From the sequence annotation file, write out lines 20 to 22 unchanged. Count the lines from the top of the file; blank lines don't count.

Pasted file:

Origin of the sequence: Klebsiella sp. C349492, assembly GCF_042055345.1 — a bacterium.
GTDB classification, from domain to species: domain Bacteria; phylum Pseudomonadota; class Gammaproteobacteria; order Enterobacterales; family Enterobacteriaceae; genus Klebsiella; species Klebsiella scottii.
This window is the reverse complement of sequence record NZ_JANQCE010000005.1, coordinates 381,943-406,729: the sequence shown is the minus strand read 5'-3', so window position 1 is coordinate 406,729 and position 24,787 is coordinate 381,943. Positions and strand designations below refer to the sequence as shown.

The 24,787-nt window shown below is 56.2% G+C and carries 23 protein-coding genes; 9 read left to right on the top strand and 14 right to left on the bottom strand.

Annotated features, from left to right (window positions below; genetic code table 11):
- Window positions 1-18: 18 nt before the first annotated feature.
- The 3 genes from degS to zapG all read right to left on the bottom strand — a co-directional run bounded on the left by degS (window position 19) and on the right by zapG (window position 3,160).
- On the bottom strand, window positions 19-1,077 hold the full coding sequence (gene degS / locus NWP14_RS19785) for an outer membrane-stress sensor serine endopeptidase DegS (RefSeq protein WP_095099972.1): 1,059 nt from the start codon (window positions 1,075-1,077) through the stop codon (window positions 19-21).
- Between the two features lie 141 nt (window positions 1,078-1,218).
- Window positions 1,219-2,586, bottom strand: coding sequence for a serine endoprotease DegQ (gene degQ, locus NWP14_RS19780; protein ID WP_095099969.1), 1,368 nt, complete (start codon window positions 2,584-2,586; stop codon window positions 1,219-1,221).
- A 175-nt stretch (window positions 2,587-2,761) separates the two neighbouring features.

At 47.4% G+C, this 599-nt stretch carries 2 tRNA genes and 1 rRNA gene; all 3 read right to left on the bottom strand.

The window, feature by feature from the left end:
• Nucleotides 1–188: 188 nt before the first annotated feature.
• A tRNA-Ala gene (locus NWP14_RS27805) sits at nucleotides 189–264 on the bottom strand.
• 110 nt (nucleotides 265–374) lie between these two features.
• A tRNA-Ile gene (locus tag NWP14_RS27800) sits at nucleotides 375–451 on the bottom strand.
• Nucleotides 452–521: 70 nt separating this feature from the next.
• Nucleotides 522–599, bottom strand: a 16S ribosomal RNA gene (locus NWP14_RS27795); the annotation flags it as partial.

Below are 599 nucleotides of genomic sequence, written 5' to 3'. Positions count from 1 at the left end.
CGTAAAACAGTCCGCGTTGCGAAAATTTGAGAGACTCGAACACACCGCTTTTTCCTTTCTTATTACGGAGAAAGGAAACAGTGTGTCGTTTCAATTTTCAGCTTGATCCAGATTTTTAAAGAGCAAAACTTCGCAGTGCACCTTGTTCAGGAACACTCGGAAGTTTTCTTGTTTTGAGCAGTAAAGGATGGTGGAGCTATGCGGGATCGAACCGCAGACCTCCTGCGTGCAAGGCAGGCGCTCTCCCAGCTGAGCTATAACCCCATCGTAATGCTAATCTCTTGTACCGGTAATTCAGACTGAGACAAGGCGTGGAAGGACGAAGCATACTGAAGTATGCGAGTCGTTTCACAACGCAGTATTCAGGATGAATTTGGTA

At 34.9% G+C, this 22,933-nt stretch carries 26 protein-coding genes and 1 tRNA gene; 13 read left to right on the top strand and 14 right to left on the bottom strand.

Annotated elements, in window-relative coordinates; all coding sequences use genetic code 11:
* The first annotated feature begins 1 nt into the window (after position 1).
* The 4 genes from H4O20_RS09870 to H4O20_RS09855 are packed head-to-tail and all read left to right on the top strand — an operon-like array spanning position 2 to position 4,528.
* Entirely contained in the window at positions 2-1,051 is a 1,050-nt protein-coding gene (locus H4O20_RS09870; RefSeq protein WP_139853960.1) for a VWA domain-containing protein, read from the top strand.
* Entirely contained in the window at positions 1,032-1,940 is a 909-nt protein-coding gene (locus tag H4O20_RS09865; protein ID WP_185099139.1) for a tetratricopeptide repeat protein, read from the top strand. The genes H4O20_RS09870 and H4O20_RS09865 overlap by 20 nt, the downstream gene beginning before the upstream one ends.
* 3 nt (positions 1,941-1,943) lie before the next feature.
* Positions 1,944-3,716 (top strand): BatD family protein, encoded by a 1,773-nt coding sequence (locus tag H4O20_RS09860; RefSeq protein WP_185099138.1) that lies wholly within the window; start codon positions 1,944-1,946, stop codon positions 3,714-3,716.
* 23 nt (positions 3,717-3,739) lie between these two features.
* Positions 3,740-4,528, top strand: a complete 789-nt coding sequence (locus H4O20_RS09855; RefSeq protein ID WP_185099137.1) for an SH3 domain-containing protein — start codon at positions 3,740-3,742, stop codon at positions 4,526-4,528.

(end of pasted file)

Below are 599 nucleotides of genomic sequence, written 5' to 3'. Positions count from 1 at the left end.
CGTAAAACAGTCCGCGTTGCGAAAATTTGAGAGACTCGAACACACCGCTTTTTCCTTTCTTATTACGGAGAAAGGAAACAGTGTGTCGTTTCAATTTTCAGCTTGATCCAGATTTTTAAAGAGCAAAACTTCGCAGTGCACCTTGTTCAGGAACACTCGGAAGTTTTCTTGTTTTGAGCAGTAAAGGATGGTGGAGCTATGCGGGATCGAACCGCAGACCTCCTGCGTGCAAGGCAGGCGCTCTCCCAGCTGAGCTATAACCCCATCGTAATGCTAATCTCTTGTACCGGTAATTCAGACTGAGACAAGGCGTGGAAGGACGAAGCATACTGAAGTATGCGAGTCGTTTCACAACGCAGTATTCAGGATGAATTTGGTA

At 34.9% G+C, this 22,933-nt stretch carries 26 protein-coding genes and 1 tRNA gene; 13 read left to right on the top strand and 14 right to left on the bottom strand.